“We regard him very highly,” says Gail Welch, who with husband Willard, have been clients for over 10 years. “Malcom did a better job explaining to us as neophytes things we couldn’t have possibly known as regular people about investing, our futures, talking to us about our goals. He’s helped us invest wisely and made us an incredible income overall, something we can turn into a legacy for our family, and their families. Equally important, Malcom is so approachable and does not consider any question or concern to be silly or foolish. He’s an incredible listener and advisor. We are proud to know him.”
With just over $500 million in assets under management, Makin, 62, has an impressive career arc. An early participant in the financial planning movement, he soon became a national player, responsible for helping craft many of the ethical codes practiced by today’s planners. In fact, he chaired the first annual conference held by the Institute of Certified Financial Planners.
He has long been a go-to source for financial journalists. And his name has surfaced regularly on national rankings of top financial advisors. Just last year, Professional Planning Group, the firm Makin founded in 1976, was a recipient of the “Keeping America Strong Award,” presented on national TV.
Today, with an average account size of $1.5 million, Professional Planning Group has 16 employees, including three of Makin’s four sons. Initially, Makin targeted middle-income Americans, believing them to be underserved.
“I held myself out as a true financial advisor. My goal was not to sell something but to solve problems,” says Makin, who got his start in the insurance business after serving as a youth director for two YMCAs for six years. “In the early days of the financial planning movement, I couldn’t imagine a bigger market or bigger opportunity. No one else was there.”
Over the years Makin — whose offices occupy a landmark Georgian building that received the prestigious “Preserve Rhode Island Award” — has expanded his affluent client niche to include middle-income people who have come into significant assets through retirement plans, pensions and inheritances.
The son of an assembly worker and an alcoholic auto mechanic, Makin himself comes from humble beginnings. Charitable Thanksgiving and Christmas baskets were part of his landscape as a child. He credits his mother with holding the family together. A woman who played piano at his church convinced Makin to attend college, in fact helped pay for it. When he was young, Makin thought about becoming a minister or teaching 17th century literature. He was working toward a master’s degree in social work when he was introduced to financial services.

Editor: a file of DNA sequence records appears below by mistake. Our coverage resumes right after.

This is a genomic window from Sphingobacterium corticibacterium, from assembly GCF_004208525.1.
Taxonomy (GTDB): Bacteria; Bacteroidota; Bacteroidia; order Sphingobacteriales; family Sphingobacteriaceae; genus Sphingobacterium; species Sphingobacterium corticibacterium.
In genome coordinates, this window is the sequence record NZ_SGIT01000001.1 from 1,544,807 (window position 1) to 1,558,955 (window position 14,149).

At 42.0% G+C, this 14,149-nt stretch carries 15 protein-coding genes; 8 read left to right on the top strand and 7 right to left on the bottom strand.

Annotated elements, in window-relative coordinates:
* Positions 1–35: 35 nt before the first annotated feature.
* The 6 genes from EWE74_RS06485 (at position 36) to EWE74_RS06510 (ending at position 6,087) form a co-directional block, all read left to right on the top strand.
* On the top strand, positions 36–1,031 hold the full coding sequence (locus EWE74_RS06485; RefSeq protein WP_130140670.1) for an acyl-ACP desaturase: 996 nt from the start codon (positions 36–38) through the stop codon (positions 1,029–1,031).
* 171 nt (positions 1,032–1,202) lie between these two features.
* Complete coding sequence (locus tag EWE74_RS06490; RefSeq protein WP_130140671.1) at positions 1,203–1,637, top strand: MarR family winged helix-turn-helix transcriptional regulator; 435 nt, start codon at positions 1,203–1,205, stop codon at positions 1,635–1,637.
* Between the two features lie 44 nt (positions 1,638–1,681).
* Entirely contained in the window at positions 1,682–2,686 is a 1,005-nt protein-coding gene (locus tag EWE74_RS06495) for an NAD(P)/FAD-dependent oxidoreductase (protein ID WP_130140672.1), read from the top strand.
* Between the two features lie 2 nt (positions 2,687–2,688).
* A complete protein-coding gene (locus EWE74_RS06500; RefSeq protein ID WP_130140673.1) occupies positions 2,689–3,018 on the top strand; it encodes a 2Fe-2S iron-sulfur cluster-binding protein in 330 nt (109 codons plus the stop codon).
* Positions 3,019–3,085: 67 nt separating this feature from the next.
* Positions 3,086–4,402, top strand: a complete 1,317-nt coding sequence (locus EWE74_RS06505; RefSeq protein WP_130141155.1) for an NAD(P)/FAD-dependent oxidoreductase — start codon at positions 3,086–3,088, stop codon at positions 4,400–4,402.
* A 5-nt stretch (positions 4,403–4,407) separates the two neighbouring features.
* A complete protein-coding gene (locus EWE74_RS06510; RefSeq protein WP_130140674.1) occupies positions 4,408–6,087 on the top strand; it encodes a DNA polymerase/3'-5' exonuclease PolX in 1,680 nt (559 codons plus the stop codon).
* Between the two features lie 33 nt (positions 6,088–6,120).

“I was looking to do something different. Financial services let me be independent,” says Makin. “There were no limits.”
Makin loves to write, as is evidenced by his lengthy and personal holiday letters to clients, a 25-year tradition. “Some people who paint say they see the colors before they hit the canvas, and that they can feel those colors,” says Makin, who, with wife Martha, spends the winter months at the couple’s home in Jupiter, Fla. “I can feel words, prose or poetry.” In recent years, he has written about the church pianist, his brother Charlie’s death and meeting Tiger Woods. Makin, who has a six handicap, is a devoted golfer.
At the moment, Professional Planning Group is in the process of enhancing its financial planning division. With assets and revenues up 30 percent over the last 12 months, Makin says, “We want to continue to do what we do best: manage portfolios, manage expectations and provide really good service to our clients and our community. We’re not looking to open up offices all over the countryside, just to improve on what we have.”
As for retirement, Makin notes: “I’m asked whether I’m going to retire three times a day. It’s a legitimate question. When you are working with someone who thinks they want to work with you, they want to know if you’re going to be around next week. My hope is that I won’t retire for a long, long time. I feel like I’m really getting good at this work. I want to continue it.”